JL: I was very familiar with how Jesus has been portrayed and discussed over the years.  I think I understand his message and understand what he has meant to people pretty well. But I think it's important to also realize that Andrew [Lloyd Webber] and Tim [Rice] were writing a character as they imagined him. It was based on the biblical story, but they took some liberties as well as far as what he might have been thinking when he was going through these really trying times. And the idea of giving up his life as a 33-year-old man is quite a thing to ask of someone to do. A lot of the show is about that turmoil that he felt, that conflict within himself, with his dad, saying, "Do I really have to go through with this?" And that feeling is a lot of the emotional climax of the show, and the fact that his friend might betray him or deny him. Andrew and Tim wrote a musical that was about those emotions that you might feel if that would happen to you.

GUIDEPOSTS.ORG: This production is a new representation of a classic album from the ‘70s. What do you bring to it that makes it modern to today’s world?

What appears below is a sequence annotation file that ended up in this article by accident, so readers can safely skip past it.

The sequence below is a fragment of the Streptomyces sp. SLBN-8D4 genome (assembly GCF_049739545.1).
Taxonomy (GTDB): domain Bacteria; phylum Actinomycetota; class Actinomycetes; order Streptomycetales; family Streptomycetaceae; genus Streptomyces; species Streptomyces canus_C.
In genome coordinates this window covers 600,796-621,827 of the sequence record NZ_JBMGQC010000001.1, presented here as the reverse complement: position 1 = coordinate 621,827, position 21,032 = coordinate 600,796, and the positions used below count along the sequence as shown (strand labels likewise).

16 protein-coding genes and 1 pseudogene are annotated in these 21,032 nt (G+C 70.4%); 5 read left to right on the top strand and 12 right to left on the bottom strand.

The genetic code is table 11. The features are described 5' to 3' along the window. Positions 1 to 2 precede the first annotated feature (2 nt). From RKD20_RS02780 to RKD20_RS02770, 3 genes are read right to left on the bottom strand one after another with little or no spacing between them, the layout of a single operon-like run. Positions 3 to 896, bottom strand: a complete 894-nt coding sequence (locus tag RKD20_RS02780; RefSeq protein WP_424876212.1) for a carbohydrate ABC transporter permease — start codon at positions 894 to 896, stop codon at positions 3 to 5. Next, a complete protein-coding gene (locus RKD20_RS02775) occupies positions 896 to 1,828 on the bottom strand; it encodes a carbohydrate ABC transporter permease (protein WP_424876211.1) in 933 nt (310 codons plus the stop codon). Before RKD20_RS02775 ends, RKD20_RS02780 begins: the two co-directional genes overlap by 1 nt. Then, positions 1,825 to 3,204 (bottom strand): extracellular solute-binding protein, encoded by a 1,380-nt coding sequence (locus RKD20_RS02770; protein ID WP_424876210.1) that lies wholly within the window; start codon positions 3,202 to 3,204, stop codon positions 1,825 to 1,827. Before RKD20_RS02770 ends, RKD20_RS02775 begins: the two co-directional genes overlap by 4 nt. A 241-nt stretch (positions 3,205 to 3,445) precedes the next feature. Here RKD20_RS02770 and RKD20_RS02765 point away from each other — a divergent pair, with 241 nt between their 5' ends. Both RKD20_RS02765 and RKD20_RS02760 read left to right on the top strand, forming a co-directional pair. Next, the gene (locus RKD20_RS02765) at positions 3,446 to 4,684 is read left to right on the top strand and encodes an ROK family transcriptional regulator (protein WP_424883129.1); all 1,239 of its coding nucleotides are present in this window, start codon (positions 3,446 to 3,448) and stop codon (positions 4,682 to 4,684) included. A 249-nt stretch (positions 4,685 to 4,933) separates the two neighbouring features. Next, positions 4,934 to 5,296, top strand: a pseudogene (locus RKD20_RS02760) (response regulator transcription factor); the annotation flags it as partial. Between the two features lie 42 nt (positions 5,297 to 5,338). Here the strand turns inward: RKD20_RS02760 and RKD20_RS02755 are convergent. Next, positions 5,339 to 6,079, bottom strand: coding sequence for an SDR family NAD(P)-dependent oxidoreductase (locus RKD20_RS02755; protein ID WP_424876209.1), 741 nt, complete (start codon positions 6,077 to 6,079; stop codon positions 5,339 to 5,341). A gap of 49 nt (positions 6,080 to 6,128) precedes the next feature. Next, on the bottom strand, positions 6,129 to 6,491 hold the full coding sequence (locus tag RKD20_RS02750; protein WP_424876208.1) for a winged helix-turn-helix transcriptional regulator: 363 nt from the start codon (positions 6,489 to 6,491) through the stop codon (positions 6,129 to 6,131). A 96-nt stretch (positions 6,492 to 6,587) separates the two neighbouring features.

JL: I bring my own musical experiences to the show. And even though we're essentially singing the material that's already been written, I think when you're a vocalist, you're interpreting things your own way. I think just by being who we are and allowing ourselves to be artists, we're gonna put our own spin on the material.  

GUIDEPOSTS.ORG: Was there one song in particular that means the most to you?

JL: “Gethsemane” is the most powerful song in this show for Jesus because it is the climactic moment where he's about to submit himself to this awesome mission that he has, which is so painful for him to think about. He's having one more moment of, like, "God, is this really…do I really have to go through with this?" And the emotions that he feels in that song, and the vocal range, and the power of the music is really intense. So that'll be the one that I have to get right, more than all the other ones I have to get right.

GUIDEPOSTS.ORG: How do you tap into those emotions to get your mind in that space to play Jesus?

JL: It's just the music. You feel it. I've been rehearsing it and as you get into it—the lyric, the music, it's just truly powerful. It moves me when I perform it. And I'm just gonna allow myself to be

GUIDEPOSTS.ORG: Has playing this role strengthened your faith?

JL: I think it reconnected me to what Jesus’s message meant to so many people. It's inspiring.  It makes you think about living a life of importance and significance that really impacts people and changes people's lives.

GUIDEPOSTS.ORG: What do you hope the audience takes away from the performance?